What exactly goes on in your brain when you’re reading?

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What exactly goes on in your brain when you’re reading?

In: Biology
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Tiny electric impulses in various regions of your brain. Like a neuronal firework all around your head.

There is a small section of the brain that is dedicated to the interpretation of letters which allows you to read fluently;

[https://dana.org/article/inside-the-letterbox-how-literacy-transforms-the-human-brain/](https://dana.org/article/inside-the-letterbox-how-literacy-transforms-the-human-brain/)

Imagine this section of the brain didn’t exist, could you still read? The answer is yes, but with limitations. The ‘letterbox’ seems to have retooled a part of the brain that was evolved to do something else, the neural circuitry happens to function very well for reading.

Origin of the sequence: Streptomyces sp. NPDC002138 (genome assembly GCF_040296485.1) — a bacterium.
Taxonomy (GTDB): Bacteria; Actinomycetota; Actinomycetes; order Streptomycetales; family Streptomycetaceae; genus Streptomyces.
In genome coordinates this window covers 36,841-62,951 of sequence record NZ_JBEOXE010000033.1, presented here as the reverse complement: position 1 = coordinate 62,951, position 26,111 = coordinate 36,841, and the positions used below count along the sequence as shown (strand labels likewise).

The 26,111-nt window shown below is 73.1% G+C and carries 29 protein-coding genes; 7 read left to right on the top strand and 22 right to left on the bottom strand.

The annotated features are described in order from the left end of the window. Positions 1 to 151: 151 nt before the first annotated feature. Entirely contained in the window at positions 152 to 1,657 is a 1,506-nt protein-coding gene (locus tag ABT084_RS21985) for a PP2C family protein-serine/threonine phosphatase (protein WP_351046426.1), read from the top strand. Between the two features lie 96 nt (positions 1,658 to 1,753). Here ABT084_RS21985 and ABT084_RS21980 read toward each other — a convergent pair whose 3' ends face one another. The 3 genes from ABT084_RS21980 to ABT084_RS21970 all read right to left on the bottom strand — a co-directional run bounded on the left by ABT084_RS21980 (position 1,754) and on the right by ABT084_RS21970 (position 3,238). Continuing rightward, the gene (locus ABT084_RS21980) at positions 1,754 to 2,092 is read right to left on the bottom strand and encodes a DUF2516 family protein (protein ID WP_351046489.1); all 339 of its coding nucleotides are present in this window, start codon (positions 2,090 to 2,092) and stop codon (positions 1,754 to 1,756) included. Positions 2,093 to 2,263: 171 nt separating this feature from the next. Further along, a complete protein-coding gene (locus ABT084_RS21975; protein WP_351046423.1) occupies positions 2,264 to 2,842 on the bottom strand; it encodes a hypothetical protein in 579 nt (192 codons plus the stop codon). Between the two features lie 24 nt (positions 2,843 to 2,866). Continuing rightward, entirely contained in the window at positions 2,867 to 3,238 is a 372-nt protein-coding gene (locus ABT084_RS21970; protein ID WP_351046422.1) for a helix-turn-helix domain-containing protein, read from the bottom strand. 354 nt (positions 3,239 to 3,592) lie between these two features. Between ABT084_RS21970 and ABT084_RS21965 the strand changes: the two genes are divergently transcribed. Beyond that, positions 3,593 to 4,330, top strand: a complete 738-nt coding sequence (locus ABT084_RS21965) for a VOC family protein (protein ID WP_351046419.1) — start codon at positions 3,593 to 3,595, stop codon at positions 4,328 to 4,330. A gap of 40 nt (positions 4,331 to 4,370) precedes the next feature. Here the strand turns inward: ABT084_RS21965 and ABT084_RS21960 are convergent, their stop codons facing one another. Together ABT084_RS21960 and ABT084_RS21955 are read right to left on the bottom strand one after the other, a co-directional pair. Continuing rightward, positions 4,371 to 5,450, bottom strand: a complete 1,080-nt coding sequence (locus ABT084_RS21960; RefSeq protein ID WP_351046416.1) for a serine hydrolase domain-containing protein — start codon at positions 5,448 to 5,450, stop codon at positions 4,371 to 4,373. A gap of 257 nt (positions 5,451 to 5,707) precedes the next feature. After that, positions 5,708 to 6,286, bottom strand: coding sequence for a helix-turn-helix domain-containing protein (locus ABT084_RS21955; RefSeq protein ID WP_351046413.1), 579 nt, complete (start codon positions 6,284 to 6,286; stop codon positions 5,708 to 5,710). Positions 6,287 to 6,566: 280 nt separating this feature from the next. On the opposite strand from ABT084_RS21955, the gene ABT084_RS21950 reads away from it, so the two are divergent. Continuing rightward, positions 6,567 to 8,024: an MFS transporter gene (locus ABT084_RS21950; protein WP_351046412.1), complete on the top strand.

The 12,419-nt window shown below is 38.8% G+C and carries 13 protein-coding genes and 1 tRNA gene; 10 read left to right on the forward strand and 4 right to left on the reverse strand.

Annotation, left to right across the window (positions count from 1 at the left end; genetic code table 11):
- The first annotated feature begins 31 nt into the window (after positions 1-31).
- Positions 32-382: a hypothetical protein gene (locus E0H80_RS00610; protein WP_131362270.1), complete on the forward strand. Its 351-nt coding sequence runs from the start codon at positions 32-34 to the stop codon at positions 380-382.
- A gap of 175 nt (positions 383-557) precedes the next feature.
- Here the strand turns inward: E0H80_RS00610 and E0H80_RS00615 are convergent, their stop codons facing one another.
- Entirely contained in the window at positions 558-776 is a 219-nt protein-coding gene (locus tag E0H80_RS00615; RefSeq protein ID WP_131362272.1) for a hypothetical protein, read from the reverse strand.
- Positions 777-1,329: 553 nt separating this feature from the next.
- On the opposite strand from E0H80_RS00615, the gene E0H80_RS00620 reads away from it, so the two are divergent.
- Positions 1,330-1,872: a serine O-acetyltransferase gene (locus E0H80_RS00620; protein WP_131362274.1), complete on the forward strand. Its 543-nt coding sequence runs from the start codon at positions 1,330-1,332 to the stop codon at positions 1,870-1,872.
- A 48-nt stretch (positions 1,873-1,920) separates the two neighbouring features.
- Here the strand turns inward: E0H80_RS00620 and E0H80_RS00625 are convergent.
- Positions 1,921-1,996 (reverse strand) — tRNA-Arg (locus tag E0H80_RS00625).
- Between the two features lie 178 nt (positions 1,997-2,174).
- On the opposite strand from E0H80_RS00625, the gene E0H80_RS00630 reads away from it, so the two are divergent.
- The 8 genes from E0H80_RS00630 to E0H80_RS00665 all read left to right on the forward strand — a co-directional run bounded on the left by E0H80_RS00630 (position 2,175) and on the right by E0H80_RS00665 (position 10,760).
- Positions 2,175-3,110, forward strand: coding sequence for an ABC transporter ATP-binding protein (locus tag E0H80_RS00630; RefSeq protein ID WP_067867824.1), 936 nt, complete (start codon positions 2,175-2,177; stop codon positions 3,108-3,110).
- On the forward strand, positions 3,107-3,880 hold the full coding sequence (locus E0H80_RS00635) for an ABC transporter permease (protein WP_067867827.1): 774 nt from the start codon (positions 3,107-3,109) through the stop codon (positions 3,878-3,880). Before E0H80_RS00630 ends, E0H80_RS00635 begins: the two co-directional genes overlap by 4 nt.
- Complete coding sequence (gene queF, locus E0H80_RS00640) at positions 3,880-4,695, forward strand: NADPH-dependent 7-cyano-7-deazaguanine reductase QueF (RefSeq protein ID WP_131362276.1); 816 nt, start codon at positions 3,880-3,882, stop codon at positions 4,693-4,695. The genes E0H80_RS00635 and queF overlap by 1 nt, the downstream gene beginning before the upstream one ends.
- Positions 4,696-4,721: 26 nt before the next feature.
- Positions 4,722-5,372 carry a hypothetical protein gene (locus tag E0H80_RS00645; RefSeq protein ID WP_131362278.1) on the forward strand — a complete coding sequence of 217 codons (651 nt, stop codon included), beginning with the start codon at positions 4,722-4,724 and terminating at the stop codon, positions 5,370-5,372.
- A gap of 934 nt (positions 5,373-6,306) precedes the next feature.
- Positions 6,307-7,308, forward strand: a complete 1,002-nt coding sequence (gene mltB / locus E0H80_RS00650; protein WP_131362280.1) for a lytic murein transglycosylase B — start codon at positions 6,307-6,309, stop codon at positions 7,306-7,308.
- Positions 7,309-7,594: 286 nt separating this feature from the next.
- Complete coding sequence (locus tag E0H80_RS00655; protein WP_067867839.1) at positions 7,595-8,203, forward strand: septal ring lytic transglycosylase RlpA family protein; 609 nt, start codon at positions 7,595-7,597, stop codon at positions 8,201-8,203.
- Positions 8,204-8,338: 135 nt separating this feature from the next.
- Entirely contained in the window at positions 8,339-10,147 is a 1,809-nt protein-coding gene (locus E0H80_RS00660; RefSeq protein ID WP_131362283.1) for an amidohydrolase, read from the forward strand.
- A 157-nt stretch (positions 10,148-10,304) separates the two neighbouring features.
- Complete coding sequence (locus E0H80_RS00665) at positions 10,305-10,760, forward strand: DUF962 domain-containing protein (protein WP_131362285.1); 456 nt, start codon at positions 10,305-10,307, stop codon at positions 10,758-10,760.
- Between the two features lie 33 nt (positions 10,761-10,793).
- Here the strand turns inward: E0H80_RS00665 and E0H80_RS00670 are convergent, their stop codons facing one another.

Interestingly, it has its limits, for example, while it is possible to read through your periphery – you have to really train to do it. The letterbox works best for letters that are in the center of whatever you are looking at. You can read left to right, right to left, or stationary with the text moving, all very effectively, provided it is within a fairly narrow viewing angle.

So the short answer is that within the part of your brain that interprets letters, the brain is wired to quickly understand what it is seeing in such a way that forms the abstract idea of words and ideas without having to think about it. This is accomplished, as all things in the brain are, through a combination of electrical and chemical signals.